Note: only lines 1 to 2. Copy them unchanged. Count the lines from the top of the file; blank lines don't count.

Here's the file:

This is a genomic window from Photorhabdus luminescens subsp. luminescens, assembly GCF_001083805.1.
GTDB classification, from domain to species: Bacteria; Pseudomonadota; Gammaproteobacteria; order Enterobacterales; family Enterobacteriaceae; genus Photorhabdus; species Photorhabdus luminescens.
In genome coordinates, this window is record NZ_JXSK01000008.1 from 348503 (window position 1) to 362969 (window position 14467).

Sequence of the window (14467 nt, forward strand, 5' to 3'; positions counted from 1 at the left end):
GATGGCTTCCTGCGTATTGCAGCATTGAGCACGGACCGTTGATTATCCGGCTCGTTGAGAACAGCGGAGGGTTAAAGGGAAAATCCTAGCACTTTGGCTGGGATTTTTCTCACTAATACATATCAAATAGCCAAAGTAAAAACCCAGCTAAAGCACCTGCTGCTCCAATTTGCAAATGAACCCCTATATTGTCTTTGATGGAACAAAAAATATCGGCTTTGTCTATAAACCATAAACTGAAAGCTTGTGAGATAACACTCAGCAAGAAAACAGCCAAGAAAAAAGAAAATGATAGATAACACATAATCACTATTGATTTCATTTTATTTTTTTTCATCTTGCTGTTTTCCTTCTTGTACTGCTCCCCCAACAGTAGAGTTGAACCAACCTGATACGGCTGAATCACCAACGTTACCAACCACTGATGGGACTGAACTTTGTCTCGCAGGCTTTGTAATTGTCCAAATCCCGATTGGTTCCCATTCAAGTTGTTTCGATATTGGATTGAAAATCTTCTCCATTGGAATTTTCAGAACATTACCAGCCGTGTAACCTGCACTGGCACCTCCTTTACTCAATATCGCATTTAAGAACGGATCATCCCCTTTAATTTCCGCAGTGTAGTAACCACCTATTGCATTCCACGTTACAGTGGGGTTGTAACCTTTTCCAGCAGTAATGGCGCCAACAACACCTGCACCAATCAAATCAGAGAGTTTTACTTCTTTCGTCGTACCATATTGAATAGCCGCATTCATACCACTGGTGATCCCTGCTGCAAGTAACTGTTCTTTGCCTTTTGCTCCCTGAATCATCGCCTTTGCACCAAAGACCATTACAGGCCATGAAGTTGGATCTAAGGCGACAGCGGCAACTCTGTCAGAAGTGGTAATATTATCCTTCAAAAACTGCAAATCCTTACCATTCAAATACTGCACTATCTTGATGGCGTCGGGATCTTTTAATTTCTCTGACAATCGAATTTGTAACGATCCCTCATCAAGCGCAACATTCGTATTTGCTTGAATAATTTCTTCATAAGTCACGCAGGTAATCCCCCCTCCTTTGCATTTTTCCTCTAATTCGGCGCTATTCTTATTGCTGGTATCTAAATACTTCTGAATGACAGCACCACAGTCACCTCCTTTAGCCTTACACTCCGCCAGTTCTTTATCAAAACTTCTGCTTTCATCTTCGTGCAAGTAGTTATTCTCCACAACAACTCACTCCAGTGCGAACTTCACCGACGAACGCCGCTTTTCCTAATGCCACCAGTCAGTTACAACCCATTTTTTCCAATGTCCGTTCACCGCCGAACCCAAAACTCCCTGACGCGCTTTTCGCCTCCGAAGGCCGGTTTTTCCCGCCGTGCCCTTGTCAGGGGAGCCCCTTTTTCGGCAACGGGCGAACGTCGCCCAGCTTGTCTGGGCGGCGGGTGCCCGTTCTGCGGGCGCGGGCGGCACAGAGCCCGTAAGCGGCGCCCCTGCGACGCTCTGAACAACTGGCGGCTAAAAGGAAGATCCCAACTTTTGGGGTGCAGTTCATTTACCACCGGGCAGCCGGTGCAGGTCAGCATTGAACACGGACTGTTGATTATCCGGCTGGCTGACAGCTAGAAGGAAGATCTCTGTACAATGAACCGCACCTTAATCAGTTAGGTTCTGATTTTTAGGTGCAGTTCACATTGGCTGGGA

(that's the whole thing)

This is a genomic window from Photorhabdus luminescens subsp. luminescens, assembly GCF_001083805.1.
GTDB classification, from domain to species: Bacteria; Pseudomonadota; Gammaproteobacteria; order Enterobacterales; family Enterobacteriaceae; genus Photorhabdus; species Photorhabdus luminescens.